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Selecta shares trading up after $70m IPO

Massachusetts biotechs are helping prop up the weak market for new stocks.

Health care companies, mostly in biotech, have accounted for 56 percent of US initial public offerings this year, according to Renaissance Capital. Almost half of all biotech IPOs have been by Massachusetts companies, data from Nasdaq show.

The trend continued this week, as Selecta Biosciences Inc. of Watertown raised $70 million and began trading on Wednesday.

The IPO market overall has cooled dramatically. Thirty-nine companies have gone public this year, down 55 percent from the same period in 2015, Renaissance Capital says. Health care companies accounted for 22 of the deals.

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“Biotechs have had an easier time getting out” as public companies, said Bob McCooey, senior vice president at Nasdaq, the stock exchange that lists most newly public companies. “There’s a predisposition by investors to invest in an area that can do some good for humanity at large. In this sector, you have the social good and the economic good joined at the hip.”

But Selecta’s IPO raised questions about the market’s strength. The Watertown company priced its shares at $14 each, the low end of its specified range, and the stock edged up 0.6 percent in its opening session after trading up more than 5 percent earlier in the day.

The benchmark Nasdaq Biotechnology Index is down about 35 percent since its peak last July.

A half dozen Massachusetts biotechs — Editas Medicine Inc., Intellia Therapeutics Inc. and Proteostasis Inc., all of Cambridge, along with Spring Bank Pharmaceuticals Inc. of Milford, Syndax Pharmaceuticals Inc. of Waltham, and now Selecta — have gone public so far this year, accounting for 46 percent of all biotech IPOs since Jan. 1, according to Nasdaq data. At this time last year, five Massachusetts biotechs had gone public.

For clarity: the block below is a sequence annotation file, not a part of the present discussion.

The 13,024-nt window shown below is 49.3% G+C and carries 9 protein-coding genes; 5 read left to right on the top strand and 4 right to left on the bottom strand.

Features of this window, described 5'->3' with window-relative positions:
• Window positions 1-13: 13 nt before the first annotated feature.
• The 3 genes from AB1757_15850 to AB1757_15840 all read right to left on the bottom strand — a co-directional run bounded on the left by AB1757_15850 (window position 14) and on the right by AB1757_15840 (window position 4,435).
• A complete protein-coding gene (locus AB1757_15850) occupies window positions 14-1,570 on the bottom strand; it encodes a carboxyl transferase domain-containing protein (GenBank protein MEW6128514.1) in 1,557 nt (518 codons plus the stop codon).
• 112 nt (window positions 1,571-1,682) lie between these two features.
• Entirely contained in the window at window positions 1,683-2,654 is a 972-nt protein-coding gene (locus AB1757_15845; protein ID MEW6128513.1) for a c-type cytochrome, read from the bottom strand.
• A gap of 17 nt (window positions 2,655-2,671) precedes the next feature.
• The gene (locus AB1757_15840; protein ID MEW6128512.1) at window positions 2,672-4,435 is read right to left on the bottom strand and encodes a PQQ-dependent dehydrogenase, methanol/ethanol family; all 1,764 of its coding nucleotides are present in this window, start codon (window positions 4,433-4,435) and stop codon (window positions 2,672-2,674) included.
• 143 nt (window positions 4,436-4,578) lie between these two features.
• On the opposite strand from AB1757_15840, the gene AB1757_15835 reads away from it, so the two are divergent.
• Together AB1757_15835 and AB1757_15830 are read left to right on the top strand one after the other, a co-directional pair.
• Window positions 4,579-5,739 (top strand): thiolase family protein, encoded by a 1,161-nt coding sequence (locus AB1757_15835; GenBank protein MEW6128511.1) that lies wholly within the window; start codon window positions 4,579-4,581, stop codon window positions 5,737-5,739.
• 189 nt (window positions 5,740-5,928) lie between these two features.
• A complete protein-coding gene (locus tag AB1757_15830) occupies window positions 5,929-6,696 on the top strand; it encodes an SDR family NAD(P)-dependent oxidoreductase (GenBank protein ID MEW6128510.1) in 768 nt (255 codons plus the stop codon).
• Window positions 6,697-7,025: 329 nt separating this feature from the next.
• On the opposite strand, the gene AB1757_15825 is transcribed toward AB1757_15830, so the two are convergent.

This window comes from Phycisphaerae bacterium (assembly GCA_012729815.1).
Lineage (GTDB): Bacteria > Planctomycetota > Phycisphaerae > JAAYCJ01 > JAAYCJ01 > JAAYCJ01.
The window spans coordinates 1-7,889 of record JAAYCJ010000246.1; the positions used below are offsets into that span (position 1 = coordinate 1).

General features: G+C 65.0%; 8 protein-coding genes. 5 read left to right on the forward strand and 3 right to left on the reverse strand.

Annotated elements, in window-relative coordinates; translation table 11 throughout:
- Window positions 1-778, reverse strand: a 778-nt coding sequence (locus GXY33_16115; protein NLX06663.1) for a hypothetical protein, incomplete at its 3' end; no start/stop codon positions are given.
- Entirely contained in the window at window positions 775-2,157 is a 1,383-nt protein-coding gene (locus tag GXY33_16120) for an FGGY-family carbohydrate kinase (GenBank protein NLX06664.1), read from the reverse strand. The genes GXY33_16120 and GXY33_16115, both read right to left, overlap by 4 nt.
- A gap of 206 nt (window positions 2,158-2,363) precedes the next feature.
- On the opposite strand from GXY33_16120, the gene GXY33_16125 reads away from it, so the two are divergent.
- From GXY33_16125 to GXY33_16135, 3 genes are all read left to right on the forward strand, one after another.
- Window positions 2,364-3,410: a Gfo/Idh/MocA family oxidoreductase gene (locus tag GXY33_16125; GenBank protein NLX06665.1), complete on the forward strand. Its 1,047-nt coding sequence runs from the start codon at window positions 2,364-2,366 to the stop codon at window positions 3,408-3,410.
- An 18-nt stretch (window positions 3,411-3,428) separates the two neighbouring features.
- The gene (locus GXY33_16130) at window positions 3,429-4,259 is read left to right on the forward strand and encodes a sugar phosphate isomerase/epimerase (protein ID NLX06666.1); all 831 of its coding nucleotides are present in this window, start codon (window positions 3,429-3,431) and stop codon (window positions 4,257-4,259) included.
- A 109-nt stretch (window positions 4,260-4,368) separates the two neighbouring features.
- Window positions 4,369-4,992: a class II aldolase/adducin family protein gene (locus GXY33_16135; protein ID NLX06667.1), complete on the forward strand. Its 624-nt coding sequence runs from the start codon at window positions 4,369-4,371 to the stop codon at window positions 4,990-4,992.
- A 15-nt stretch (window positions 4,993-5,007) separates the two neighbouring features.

Selecta, an eight-year-old company, has drawn attention through its high-profile scientific founders, including MIT institute professor Bob Langer and Harvard Medical School professors Omid Farokhzad and Ulrich von Andria. It is backed by venture capital heavyweights Polaris Partners of Boston and Flagship Ventures of Cambridge, and is collaborating with French drug giant Sanofi SA and the Bill & Melinda Gates Foundation.

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The company has developed a nanoparticle technology that it hopes can lead to the production of customized vaccines and make biotech drugs safer by neutralizing unwanted immune responses.

Its lead drug candidate treats a form of gout, which causes burning joint pain, and it is also working on gene therapies that replace defective genes with healthy ones.

Selecta, whose stock symbol is SELB, sold 5 million shares of common stock at $14 a share before underwriting discounts and commissions. Its underwriters were given a 30-day option to buy up to 750,000 additional shares at the same price. Managing the IPO were UBS Investment Bank and Stifel Financial Corp., along with Canaccord Genuity and Needham & Co.

Following the lead of other biotechs that have gone public this year, Selecta indicated in regulatory filings that unspecified existing investors were expected to buy about $40 million of the shares, nearly 60 percent.

Such “inside club deals” suggest companies aren’t confident about demand from new investors, some market watchers said.

“Specialist investors never left the IPO market,” Les Funtleyder, health care portfolio manager at E Squared Asset Management in New York, said at a Wednesday biotech investing forum sponsored by Bloomberg LP. “Generalists are the ones who are doing the panicking. You need the generalist investor, you need the retail investor” to buy into IPOs.

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Robert Weisman can be reached at robert.weisman@globe.com. Follow him on Twitter @GlobeRobW.